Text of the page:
Princess Diana’s former butler and personal assistant, Paul Burrell, is opening up to ET about the parallels between the lives of Diana and Meghan Markle, who has been facing increased media scrutiny following her marriage to Prince Harry. In fact, Burrell says there are lessons that can be learned from the Smithsonian Channel’s documentary, Princess Diana’s ‘Wicked’ Stepmother.
Premiering Monday at 8 p.m. ET, the new special shines a light on Diana’s relationship with her stepmother, Raine Legge, who married the Earl of Spencer in 1976. Burrell, screenwriter Julian Fellowes and others who were close to the late princess “paint the picture of a backstabbing rivalry between the two women” and how Diana's divorce from Prince Charles led to “a surprising twist in their relationship.” (In ET’s exclusive clip from the documentary, Burrell explains why Diana cried herself to sleep the night that Harry was born -- and what his birth meant for her marriage.)
“It started when she was a child and finished just before she died. It spans most of her life,” Burrell says, adding that the documentary will show “the complexity of a relationship of a child, which Diana was when she first met Raine, into a mature adult and how it changes over the years.” While the story does have a dark side to it, he says, viewers will see how Diana turned things around in the end.
While the documentary is the latest deep dive into the royals’ lives featuring Burrell’s firsthand knowledge and stories, he says he’s a better spokesperson than someone who wasn’t around. “When I have something to say, I’m not afraid of saying it because I was there,” Burrell explains, adding that he feels that he has “a duty to the princess, her memory and the boys.”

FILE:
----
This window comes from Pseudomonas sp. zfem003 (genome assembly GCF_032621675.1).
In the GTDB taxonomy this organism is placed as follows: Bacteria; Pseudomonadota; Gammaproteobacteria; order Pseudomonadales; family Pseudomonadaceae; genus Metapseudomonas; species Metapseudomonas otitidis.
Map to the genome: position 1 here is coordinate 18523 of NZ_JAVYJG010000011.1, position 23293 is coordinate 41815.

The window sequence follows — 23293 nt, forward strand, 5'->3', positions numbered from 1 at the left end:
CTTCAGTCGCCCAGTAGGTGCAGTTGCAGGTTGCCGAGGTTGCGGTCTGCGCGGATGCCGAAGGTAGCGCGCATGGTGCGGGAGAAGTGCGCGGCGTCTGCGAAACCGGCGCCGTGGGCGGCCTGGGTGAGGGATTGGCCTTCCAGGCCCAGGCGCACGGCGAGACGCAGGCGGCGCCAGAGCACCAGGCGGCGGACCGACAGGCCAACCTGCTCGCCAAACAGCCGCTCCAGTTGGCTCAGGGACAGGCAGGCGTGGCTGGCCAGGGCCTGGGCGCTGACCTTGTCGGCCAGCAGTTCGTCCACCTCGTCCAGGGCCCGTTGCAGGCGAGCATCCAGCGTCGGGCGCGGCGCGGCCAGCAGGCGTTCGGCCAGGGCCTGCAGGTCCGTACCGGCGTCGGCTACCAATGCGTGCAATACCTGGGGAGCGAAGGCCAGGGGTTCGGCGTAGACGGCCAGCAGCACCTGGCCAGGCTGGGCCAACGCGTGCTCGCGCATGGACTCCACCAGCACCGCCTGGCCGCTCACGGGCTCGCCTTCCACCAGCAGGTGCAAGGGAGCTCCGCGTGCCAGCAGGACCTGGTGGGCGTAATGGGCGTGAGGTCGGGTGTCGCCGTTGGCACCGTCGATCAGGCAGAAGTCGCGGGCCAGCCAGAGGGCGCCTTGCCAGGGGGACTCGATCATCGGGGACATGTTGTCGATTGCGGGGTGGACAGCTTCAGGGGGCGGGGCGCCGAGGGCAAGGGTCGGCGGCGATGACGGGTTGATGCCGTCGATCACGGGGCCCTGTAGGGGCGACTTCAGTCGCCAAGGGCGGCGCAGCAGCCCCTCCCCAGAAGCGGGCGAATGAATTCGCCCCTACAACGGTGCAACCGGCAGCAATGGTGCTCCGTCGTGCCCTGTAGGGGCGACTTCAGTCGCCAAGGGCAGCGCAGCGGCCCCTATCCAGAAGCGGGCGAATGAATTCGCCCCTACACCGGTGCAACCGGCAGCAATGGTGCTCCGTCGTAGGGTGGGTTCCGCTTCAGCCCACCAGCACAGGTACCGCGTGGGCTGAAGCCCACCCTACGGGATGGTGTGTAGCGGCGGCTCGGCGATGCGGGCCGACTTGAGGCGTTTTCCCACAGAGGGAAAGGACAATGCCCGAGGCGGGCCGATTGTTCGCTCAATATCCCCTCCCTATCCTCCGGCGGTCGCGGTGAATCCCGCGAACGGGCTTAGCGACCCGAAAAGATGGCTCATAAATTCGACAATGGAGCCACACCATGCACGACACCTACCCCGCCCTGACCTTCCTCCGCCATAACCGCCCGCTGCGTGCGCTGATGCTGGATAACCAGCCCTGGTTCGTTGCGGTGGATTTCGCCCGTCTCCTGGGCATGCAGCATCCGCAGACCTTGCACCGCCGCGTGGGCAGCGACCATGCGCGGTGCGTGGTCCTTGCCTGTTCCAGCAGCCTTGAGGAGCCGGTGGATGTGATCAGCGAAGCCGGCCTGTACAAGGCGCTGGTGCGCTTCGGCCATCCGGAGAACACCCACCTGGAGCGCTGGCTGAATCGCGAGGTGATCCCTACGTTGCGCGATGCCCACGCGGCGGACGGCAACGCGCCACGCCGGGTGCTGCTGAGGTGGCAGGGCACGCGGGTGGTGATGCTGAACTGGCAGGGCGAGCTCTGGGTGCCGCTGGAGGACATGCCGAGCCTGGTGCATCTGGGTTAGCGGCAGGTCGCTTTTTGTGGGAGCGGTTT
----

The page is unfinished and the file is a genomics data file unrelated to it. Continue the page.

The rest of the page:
It’s also why he’s vocalizing his support for Harry and Meghan, who have recently spoken out about their struggles with the media. Not only have they decided to take legal action against British tabloids, but Harry also referred to the press as bullies during an interview for the ITV documentary Harry & Meghan: An African Journey.
“I don’t think the media are being fair with Meghan and Harry,” Burrell says, adding that Meghan’s become “a royal, a mother and a wife within one year. Cut her a bit of slack. I mean, how much do you want her to go the wringer before she suffers from mental illness?”
“She would have run toward her and embraced her. She would have given all the advice that she could have. I think Diana would say to them, ‘Don’t do what I did. Don’t listen to everything that’s being said about you. Don’t read it. Don’t watch it. You know who you are.’”
In fact, the lawsuit is a sign of Diana’s influence, with Burrell pointing out that she also sued Mirror Group newspapers after it published photos of her working out. “Diana wouldn’t think twice [about it],” he says, adding that the couple should have that same right.
Following their tour of Africa, the “Duke and Duchess are expected to take some extended family time off starting in November,” a royal source told ET amid rumors they might move to Canada or the U.S.
“It wouldn’t surprise me in the slightest if they decided to buy a property here in the United States,” Burrell says, adding that “they should go to where they’re embraced, not to where they’re not wanted.”
Because there are so many similarities between Diana and Meghan, Burrell says that if Meghan saw the Smithsonian Channel special, “she would see the complex character that Diana was, but she’d also see the compassionate and kind person that she was.”
Burrell concludes by recalling something Diana once said to him. “She said, ‘If you unzip somebody and look inside them, they’re made of exactly the same stuff.’ That’s something Meghan can take from this documentary: the princess’ compassion.”